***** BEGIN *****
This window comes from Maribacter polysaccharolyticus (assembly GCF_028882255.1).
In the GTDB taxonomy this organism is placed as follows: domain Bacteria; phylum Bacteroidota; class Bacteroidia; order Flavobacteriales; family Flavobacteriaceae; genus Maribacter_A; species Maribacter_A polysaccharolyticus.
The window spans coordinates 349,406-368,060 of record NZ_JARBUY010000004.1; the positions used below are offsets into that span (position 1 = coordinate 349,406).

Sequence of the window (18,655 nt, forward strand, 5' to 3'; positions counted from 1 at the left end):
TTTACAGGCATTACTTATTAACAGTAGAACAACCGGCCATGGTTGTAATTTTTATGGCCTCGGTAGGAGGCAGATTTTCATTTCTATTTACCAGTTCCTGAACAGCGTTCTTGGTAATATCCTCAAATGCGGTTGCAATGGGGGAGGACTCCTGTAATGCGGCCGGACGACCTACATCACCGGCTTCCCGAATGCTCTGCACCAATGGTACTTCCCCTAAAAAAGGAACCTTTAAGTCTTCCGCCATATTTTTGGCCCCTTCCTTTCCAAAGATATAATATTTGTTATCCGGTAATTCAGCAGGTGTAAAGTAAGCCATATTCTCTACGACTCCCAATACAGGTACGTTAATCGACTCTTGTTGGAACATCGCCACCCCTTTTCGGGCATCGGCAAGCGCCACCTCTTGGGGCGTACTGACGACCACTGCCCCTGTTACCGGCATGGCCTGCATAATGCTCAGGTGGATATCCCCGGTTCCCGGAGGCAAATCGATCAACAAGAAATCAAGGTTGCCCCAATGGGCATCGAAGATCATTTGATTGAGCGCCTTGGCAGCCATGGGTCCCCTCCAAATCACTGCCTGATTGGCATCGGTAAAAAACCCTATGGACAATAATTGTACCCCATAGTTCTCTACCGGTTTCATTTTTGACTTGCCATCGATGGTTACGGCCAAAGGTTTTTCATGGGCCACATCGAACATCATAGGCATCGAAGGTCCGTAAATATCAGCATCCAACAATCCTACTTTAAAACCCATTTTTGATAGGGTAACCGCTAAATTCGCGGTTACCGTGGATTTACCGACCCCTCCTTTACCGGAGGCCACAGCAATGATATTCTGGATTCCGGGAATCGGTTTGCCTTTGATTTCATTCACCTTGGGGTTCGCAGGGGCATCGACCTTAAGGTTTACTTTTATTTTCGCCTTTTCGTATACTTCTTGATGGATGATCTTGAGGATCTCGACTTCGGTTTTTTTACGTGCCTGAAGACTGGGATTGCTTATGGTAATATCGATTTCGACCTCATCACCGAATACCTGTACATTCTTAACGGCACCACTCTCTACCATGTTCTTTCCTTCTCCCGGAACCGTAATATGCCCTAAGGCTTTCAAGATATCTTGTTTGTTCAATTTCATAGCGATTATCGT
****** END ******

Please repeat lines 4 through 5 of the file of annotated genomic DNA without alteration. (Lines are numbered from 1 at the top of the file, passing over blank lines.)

Sequence of the window (18,655 nt, forward strand, 5' to 3'; positions counted from 1 at the left end):
TTTACAGGCATTACTTATTAACAGTAGAACAACCGGCCATGGTTGTAATTTTTATGGCCTCGGTAGGAGGCAGATTTTCATTTCTATTTACCAGTTCCTGAACAGCGTTCTTGGTAATATCCTCAAATGCGGTTGCAATGGGGGAGGACTCCTGTAATGCGGCCGGACGACCTACATCACCGGCTTCCCGAATGCTCTGCACCAATGGTACTTCCCCTAAAAAAGGAACCTTTAAGTCTTCCGCCATATTTTTGGCCCCTTCCTTTCCAAAGATATAATATTTGTTATCCGGTAATTCAGCAGGTGTAAAGTAAGCCATATTCTCTACGACTCCCAATACAGGTACGTTAATCGACTCTTGTTGGAACATCGCCACCCCTTTTCGGGCATCGGCAAGCGCCACCTCTTGGGGCGTACTGACGACCACTGCCCCTGTTACCGGCATGGCCTGCATAATGCTCAGGTGGATATCCCCGGTTCCCGGAGGCAAATCGATCAACAAGAAATCAAGGTTGCCCCAATGGGCATCGAAGATCATTTGATTGAGCGCCTTGGCAGCCATGGGTCCCCTCCAAATCACTGCCTGATTGGCATCGGTAAAAAACCCTATGGACAATAATTGTACCCCATAGTTCTCTACCGGTTTCATTTTTGACTTGCCATCGATGGTTACGGCCAAAGGTTTTTCATGGGCCACATCGAACATCATAGGCATCGAAGGTCCGTAAATATCAGCATCCAACAATCCTACTTTAAAACCCATTTTTGATAGGGTAACCGCTAAATTCGCGGTTACCGTGGATTTACCGACCCCTCCTTTACCGGAGGCCACAGCAATGATATTCTGGATTCCGGGAATCGGTTTGCCTTTGATTTCATTCACCTTGGGGTTCGCAGGGGCATCGACCTTAAGGTTTACTTTTATTTTCGCCTTTTCGTATACTTCTTGATGGATGATCTTGAGGATCTCGACTTCGGTTTTTTTACGTGCCTGAAGACTGGGATTGCTTATGGTAATATCGATTTCGACCTCATCACCGAATACCTGTACATTCTTAACGGCACCACTCTCTACCATGTTCTTTCCTTCTCCCGGAACCGTAATATGCCCTAAGGCTTTCAAGATATCTTGTTTGTTCAATTTCATAGCGATTATCGT